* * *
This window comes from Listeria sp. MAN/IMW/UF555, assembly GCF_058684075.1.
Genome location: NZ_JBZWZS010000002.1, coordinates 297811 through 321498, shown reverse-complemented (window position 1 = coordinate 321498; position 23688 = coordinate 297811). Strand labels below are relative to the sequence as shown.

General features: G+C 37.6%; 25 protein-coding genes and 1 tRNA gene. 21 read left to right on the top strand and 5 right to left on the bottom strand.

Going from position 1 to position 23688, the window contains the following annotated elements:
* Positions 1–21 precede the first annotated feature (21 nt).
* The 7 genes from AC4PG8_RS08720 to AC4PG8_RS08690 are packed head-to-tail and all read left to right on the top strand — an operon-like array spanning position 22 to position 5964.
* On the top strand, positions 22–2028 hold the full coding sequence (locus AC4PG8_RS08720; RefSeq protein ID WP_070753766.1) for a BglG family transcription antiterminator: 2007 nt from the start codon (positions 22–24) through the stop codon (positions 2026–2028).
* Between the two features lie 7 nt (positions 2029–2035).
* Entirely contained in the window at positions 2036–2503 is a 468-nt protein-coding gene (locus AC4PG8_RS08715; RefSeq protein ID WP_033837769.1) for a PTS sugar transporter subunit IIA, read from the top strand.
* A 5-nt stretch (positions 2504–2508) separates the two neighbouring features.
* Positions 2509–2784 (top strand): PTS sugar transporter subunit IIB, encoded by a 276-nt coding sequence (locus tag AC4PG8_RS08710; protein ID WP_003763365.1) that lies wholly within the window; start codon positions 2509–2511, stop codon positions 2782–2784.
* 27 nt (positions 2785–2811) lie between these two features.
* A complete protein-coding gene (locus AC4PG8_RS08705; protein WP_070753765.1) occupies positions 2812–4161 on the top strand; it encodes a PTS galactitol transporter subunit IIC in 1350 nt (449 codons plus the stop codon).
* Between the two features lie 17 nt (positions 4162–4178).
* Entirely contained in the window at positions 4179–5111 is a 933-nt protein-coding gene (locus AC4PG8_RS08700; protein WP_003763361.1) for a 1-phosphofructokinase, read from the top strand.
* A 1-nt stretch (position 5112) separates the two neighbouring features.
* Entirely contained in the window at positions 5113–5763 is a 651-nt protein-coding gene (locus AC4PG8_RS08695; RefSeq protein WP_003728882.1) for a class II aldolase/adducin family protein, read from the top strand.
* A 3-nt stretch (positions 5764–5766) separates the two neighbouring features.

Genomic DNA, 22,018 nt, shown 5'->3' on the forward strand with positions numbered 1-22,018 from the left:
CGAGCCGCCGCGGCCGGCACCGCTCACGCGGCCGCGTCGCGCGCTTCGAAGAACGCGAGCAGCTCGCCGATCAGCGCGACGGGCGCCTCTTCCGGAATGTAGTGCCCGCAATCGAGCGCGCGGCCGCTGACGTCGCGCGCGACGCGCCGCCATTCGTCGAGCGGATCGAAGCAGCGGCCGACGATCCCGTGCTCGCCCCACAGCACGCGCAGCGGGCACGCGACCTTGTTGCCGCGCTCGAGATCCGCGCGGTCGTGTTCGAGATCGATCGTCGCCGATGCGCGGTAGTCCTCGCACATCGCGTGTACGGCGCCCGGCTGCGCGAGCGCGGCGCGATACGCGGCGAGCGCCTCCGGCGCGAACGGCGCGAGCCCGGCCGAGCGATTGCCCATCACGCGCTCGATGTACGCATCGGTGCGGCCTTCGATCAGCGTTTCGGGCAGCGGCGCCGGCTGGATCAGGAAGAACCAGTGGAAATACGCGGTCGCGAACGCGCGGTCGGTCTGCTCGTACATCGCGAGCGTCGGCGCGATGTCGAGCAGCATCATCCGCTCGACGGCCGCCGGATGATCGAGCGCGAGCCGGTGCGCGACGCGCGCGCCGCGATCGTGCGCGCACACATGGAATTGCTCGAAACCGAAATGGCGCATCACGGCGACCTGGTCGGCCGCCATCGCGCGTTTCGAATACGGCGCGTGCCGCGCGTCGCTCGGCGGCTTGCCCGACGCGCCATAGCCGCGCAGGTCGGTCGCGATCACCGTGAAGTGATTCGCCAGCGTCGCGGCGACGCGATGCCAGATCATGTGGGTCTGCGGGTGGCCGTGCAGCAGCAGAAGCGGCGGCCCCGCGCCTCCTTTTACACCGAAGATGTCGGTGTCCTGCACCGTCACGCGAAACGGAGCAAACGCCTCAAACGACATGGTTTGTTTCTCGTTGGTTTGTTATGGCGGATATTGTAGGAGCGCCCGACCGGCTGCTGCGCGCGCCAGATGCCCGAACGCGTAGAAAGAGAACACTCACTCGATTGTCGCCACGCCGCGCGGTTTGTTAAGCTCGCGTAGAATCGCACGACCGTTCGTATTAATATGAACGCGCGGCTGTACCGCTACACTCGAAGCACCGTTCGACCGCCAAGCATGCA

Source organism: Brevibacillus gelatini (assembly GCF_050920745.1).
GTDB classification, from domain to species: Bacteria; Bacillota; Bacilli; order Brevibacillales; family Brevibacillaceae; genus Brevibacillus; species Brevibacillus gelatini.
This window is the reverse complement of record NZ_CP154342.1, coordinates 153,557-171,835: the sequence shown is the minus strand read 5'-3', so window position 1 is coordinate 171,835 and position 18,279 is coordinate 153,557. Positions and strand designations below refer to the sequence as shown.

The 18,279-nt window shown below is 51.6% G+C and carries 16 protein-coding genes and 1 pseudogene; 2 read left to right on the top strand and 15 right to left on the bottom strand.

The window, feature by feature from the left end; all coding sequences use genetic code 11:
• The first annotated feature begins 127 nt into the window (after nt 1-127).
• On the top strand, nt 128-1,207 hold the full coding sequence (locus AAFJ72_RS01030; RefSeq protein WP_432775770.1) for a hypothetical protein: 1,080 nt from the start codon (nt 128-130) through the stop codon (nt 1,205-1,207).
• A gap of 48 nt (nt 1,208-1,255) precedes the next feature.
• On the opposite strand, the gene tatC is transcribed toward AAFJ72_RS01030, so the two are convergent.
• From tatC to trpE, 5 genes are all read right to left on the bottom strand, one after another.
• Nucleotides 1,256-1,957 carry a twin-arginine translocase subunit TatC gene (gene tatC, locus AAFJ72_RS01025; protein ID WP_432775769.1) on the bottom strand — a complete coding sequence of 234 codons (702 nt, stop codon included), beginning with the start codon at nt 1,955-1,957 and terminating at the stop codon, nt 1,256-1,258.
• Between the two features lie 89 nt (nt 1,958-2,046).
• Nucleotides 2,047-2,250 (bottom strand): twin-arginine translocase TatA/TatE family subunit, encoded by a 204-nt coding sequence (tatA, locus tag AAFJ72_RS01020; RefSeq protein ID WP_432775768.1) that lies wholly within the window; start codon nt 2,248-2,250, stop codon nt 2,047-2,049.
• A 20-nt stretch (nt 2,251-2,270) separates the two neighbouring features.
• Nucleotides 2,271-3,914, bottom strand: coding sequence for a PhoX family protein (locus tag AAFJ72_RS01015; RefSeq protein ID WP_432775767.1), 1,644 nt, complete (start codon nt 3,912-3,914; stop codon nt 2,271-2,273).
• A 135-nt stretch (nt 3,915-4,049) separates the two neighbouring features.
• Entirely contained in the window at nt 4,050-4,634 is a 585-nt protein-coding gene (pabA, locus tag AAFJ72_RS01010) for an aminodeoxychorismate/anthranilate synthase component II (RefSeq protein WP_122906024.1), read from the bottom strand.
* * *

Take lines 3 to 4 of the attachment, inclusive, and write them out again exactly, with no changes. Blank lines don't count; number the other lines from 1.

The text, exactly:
General features: G+C 37.6%; 25 protein-coding genes and 1 tRNA gene. 21 read left to right on the top strand and 5 right to left on the bottom strand.

Going from position 1 to position 23688, the window contains the following annotated elements: